That's the real question, apparently, but one the AN seems to sidestep. Has there been more study since 1987 then to validate the claims made above?

Chip Bearden
JB
  #37  
Old October 21st 19, 10:30 PM posted to rec.aviation.soaring
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On Monday, October 21, 2019 at 3:37:59 PM UTC-4, wrote:
On Monday, October 21, 2019 at 4:15:52 AM UTC-4, Charlie Quebec wrote:
The ANs represent all the lessons learnt by the GFA ON various airworthiness issues, over the last 40+ years, lots of good stuff in there in others too.


The AN is an interesting read--and an alarming one given the warning that:

"Irrespective of the initial cause of the gel coat cracking, all gel coat cracks can, given time:
...
(4) Travel completely through the skin layers of wings, tailplanes, fins, rudders, elevators, flap and ailerons.
(5) Transfer into and through the foam layers of sandwich skins.
(6) Transfer from skin layers into spar caps."

However, I'm not sure I understand the basis for these warnings given a statement earlier in the AN that:

"It must be noted that at June 1987 the "cracking" seems restricted to the epoxy resin in the skins, the question being - how long can cracked gel coat be left before it will induce glass or carbon fibre breakdown?"

That's the real question, apparently, but one the AN seems to sidestep. Has there been more study since 1987 then to validate the claims made above?

Chip Bearden
JB


I can see no basis to an expectation that a crack propagating into an outer skin would continue through a core foam and then start again through inner skin.
I've seen imprinting of gelcoat cracks in the outer layer of skin laminate, but have not seen one that progressed beyond the outer(usually 110) layer.
The real message is that if the glider is in gelcoat failure(deep cracking, cupping, peeling) real attention needs to be paid.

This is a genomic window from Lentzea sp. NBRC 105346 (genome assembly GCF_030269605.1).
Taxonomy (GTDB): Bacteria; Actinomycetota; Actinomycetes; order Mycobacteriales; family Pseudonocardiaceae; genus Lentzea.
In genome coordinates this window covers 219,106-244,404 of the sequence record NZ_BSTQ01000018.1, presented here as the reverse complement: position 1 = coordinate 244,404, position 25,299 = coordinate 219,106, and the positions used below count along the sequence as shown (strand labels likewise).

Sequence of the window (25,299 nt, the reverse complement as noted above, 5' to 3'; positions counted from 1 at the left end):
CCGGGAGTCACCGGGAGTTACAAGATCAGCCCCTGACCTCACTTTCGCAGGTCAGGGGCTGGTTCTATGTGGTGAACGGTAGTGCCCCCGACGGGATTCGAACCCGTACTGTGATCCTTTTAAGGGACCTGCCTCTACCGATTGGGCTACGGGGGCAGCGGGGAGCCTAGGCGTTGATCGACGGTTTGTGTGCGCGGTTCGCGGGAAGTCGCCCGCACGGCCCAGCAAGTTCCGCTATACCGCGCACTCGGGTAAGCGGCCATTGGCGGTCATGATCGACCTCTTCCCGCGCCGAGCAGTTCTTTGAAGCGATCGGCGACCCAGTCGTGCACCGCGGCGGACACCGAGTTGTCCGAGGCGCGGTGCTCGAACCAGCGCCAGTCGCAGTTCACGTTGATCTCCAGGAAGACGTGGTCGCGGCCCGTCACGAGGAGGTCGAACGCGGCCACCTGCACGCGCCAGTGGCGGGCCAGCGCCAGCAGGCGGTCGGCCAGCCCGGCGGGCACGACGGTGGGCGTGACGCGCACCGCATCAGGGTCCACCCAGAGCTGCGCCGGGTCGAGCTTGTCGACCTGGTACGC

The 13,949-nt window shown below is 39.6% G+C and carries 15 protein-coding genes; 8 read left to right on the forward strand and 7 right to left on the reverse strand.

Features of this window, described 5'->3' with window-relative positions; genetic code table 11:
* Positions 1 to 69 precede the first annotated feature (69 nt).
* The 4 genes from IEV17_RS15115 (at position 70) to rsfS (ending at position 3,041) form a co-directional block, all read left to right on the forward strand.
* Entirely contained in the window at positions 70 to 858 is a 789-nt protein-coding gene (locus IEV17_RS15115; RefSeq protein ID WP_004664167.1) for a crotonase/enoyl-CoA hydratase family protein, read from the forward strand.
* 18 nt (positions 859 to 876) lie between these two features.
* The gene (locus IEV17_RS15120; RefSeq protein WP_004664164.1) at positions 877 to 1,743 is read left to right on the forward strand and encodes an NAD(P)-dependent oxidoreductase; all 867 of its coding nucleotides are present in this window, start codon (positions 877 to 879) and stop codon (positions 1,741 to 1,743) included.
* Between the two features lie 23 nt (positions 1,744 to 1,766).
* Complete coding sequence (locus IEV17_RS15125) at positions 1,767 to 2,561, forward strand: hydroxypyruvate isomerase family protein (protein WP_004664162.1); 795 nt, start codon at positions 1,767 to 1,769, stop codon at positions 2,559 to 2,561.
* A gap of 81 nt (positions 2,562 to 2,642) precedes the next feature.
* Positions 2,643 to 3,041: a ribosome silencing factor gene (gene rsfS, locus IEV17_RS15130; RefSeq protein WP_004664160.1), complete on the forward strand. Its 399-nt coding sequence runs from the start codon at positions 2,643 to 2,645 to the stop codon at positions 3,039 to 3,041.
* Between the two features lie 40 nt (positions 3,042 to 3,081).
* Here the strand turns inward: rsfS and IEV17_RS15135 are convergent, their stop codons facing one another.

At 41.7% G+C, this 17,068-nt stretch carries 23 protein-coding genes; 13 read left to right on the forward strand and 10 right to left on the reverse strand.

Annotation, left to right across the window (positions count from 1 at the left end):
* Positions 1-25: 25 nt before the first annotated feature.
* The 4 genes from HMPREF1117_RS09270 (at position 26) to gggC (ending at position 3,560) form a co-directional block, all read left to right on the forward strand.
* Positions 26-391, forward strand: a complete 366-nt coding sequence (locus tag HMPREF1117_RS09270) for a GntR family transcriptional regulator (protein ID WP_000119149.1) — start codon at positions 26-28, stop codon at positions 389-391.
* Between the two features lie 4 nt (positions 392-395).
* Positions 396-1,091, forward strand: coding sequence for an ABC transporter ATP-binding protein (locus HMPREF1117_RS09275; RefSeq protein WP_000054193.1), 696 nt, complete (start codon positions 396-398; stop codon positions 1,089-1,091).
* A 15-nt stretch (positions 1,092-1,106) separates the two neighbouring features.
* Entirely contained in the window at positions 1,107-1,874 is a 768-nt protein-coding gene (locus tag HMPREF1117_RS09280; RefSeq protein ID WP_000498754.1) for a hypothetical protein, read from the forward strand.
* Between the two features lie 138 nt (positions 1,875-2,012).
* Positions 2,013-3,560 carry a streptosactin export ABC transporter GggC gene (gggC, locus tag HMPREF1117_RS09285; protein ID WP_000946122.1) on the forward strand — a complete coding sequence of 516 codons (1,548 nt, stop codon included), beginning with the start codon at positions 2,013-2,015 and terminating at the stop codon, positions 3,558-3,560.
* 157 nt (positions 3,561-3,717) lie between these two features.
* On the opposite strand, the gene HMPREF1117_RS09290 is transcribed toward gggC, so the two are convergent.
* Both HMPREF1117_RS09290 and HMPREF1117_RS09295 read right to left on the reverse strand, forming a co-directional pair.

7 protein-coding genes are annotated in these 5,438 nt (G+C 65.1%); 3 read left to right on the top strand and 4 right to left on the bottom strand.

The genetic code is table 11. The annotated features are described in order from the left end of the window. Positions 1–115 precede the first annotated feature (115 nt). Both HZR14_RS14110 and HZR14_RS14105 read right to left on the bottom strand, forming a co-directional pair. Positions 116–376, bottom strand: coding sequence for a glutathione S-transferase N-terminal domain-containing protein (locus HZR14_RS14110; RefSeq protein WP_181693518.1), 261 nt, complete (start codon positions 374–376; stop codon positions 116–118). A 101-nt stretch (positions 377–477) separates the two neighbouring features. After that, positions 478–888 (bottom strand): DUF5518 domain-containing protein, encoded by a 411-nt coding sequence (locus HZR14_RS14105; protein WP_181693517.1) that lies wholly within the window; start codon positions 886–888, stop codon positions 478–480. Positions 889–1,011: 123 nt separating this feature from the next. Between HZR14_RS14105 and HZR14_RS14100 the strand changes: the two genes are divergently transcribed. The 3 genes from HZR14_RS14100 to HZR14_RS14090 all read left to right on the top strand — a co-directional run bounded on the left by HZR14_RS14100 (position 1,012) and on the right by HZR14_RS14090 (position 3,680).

FWIW
UH
  #38  
Old October 22nd 19, 01:49 AM posted to rec.aviation.soaring
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I concur with Uncle Hank’s assessment. After grinding off all gelcoat, I have seen what looks like a ghost of the crack that was there, but close examination with strong light and magnification, showed some resin degradation in the outside layer, but I could not see broken fibers. That said, I believe deep cracks should be ground out, filled, contoured and re-finished.
Refinishing the whole ship is the hardest work I have ever done, my hat’s off to anyone willing to take on that nasty job!
JJ
  #39  
Old October 23rd 19, 09:45 PM posted to rec.aviation.soaring
Charlie Quebec
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I know of several cases where the top layers of glass had to be replaced due to crack propagation. This was only confirmed by dry penetration testing.
  #40  
Old October 24th 19, 04:05 AM posted to rec.aviation.soaring
2G
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On Wednesday, October 23, 2019 at 1:45:51 PM UTC-7, Charlie Quebec wrote:
I know of several cases where the top layers of glass had to be replaced due to crack propagation. This was only confirmed by dry penetration testing.


What, exactly, is "dry penetration testing?"